“What is a Parallel Universe?” asked Doris. “And, is it true that science supports the idea?” It was a tricky question and I asked for clarification.
“A friend of mine at school said that the Schrödinger’s Cat experiment proved that Parallel Universes are real. Is that true?” she asked.
I had to say no; that was a wrong statement for many reasons. “But I guess I know where did your friend get the idea from” I said. I was thinking about Hugh Everett’s interpretation of the Quantum Theory and his proposal of a «Multiverse».
“A Multiverse? What is a Multiverse?” asked Doris.
“It’s a bigger universe composed by many other universes independent from each other. That’s what scientists call «The Many-Worlds Interpretation». Any of those many other universes could be considered a Parallel Universe.”
Quantum Mechanics Theory does not prove the existence of a Parallel Universe, but because it has to include the wave function in its formulation (to explain the wave-particle duality), it allows the mathematical possibility of “Many Worlds” coexisting in the same reality – according to Everett.
“Wave function, wave-particle duality; what are you talking about?” Doris said.
I then attempted a better explanation. “But first things first” I said. “To begin with, the Schrodinger Cat does not prove anything – it was not meant to act as evidence but to illustrate some of the of problems Schrödinger saw in the (conclusions of the) Quantum mechanics theory.”
“The media has made this case bigger than it is but it’s about time people leave the poor cat alone” I told her.
On the other hand, there was one experiment held on real life (Schrodinger’s Cat experiment was only a mental one) that truly shook the world: the Double Slit experiment.
“If you are looking for the experiment that generated all the Quantum Mechanics revolution, it would be the Double Slit experiment.” I said.
The Double Slit experiment proved the wave-particle duality, which means that subatomic particles may behave sometimes like a solid body and sometimes like a wave.
“What’s so great about that?” Doris asked.
“It is enormously important, Doris. Waves and particles are two different things; it’s like if you, made of flesh and bones, could sometimes behave like if you were made of gas”.
“That would be SO cool,” she said.
As a result of this discovery, scientist tried to include this feature (the particle-wave duality) in their formulas. Three of them – Schrodinger, Heisenberg and Dirac – were successful. They three used different approaches to include the behavior of the wave (the wave function).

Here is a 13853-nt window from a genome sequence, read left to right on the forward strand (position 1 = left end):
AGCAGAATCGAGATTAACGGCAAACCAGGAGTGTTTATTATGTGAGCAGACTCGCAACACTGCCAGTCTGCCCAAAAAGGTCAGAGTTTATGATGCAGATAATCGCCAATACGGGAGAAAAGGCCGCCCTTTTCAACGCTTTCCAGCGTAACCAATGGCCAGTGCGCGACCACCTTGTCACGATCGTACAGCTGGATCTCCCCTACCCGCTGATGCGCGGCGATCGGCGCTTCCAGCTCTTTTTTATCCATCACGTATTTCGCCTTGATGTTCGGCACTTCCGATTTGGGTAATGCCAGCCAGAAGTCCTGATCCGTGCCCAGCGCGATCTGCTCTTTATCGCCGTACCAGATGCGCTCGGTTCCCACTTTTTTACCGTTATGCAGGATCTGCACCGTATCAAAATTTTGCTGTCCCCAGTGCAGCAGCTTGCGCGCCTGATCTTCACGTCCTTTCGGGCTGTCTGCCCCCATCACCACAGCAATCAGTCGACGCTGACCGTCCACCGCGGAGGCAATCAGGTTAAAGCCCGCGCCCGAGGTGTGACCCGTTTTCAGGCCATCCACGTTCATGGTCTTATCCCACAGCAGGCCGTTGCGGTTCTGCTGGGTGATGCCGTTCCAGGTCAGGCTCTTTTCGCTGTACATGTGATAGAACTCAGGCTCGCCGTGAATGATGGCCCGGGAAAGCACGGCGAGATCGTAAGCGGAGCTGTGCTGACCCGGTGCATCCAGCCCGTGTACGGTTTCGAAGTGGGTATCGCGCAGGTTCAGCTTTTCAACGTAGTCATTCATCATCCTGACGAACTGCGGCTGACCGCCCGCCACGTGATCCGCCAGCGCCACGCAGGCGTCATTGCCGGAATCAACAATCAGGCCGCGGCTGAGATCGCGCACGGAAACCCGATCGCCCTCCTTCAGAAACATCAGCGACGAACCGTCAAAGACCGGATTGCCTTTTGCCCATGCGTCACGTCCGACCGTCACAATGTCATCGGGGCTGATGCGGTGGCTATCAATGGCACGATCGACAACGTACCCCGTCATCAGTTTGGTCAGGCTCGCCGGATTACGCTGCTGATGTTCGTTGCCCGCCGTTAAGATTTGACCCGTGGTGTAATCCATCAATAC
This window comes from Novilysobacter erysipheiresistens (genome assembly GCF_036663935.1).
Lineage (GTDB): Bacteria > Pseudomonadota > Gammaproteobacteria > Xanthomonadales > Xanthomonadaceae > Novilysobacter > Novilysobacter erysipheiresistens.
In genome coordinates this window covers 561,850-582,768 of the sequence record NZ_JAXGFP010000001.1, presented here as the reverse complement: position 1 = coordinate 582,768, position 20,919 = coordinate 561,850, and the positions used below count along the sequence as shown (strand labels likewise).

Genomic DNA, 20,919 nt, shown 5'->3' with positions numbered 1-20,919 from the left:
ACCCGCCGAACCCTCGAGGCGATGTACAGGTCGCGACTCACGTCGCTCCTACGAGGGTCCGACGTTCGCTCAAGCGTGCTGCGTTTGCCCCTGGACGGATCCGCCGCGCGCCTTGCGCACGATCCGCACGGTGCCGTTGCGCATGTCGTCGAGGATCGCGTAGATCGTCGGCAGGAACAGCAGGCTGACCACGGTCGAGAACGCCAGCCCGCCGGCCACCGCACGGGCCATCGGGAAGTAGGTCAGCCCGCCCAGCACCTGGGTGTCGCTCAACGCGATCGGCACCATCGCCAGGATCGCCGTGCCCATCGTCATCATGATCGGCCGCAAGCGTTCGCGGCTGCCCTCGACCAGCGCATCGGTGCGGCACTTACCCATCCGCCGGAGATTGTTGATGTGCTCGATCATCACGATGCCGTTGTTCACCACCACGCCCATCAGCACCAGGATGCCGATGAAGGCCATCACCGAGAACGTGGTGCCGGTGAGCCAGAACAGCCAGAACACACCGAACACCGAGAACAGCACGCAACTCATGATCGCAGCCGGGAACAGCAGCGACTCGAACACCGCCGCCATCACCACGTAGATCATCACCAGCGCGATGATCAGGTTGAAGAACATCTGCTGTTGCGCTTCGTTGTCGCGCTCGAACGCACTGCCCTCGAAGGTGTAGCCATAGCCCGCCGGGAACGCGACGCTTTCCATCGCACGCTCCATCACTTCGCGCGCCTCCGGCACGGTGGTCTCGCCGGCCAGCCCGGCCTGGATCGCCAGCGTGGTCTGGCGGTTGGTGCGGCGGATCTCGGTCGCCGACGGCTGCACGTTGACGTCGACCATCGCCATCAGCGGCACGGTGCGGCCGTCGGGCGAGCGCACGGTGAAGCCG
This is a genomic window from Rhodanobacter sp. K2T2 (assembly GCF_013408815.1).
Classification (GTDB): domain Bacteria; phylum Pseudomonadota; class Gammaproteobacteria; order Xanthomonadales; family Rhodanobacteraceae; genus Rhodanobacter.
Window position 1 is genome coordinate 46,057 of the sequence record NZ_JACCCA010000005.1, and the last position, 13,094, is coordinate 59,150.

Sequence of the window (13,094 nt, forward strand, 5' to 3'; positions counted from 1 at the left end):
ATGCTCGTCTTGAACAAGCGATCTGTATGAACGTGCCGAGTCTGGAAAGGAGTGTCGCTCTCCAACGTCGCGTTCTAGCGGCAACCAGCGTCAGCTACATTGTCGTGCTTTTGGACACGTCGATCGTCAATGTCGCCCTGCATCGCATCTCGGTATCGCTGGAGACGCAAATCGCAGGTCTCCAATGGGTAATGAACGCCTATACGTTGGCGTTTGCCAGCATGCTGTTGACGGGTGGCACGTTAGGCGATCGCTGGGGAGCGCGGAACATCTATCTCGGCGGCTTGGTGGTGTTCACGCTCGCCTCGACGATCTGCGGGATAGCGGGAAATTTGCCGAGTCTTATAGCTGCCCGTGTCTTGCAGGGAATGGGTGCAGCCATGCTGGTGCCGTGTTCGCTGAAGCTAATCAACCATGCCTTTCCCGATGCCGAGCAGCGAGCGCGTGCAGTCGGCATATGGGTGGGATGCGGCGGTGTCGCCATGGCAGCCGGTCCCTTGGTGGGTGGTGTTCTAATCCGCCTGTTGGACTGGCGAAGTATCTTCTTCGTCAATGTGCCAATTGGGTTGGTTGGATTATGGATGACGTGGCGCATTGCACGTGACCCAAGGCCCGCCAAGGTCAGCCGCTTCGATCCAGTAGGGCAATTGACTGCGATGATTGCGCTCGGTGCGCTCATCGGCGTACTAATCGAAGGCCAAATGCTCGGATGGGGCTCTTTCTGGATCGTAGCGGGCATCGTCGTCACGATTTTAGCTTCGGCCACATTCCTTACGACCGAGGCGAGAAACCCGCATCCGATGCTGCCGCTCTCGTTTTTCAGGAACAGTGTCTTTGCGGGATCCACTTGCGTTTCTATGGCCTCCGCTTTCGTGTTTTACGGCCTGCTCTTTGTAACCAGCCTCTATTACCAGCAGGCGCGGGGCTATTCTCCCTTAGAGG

The problem begins when scientists used the formulas to predict the behavior of a subatomic particle because the wave function provides many alternative results (instead of one only answer), meaning that provides alternatives to one reality.
This was a huge problem because the formulas proved to work perfectly – they provide the basis for most of the modern technology gadgets we use today, as the semiconductor (that allows laptops and tables), laser applications, cellular phones, microwave ovens, and many, many more -, but…
… But we know that there is only one reality. How would scientist explain the “other realities”?
“Yes, how did they do that?” Doris asked
“The greatest physics in the world at that time – the nineteen twenties – worked together at different institutes (including the Copenhagen institute) to suggest an answer to the mystery. Albert Einstein was involved in the project, along with Bohr, Dirac, Pauli, Heisenberg, Schrödinger, and many others”.
“Did they solve it?”
“They came up with a solution which would be later known as «The Copenhagen Interpretation», which basically suggests (among other conclusions) that “the wave function collapses” allowing only one reality”.
“And why does the wave function collapse?”
“It just collapses in front of a witness”.
“Any witness,” I said. “The presence of an observer makes the subatomic particle to stop behaving like a wave and start acting like a particle. All you need is someone or something – a device – to take measurements”.
Doris remained pensive for a moment.
“That’s the weirdest thing I have ever heard,” she said. “You are trying to tell me that the particle knows that she’s being watched and prefers to be looked as particle? And that’s what the brightest men alive could come up with?”
“What if I don’t buy this wave-collapsing theory?”
“Then you could agree with Hugh Everett. As we mentioned before, in the late fifties he proposed that the wave function doesn’t collapse and that all the realities the Quantum formulas predict coexist in a Multiverse”.
In his proposal, he states that there is a very large number of universes, and all the things that could have happened in our past – and we think haven’t -, they actually happened in a parallel world.
“I am really not sure which of the two versions believe,” Doris said.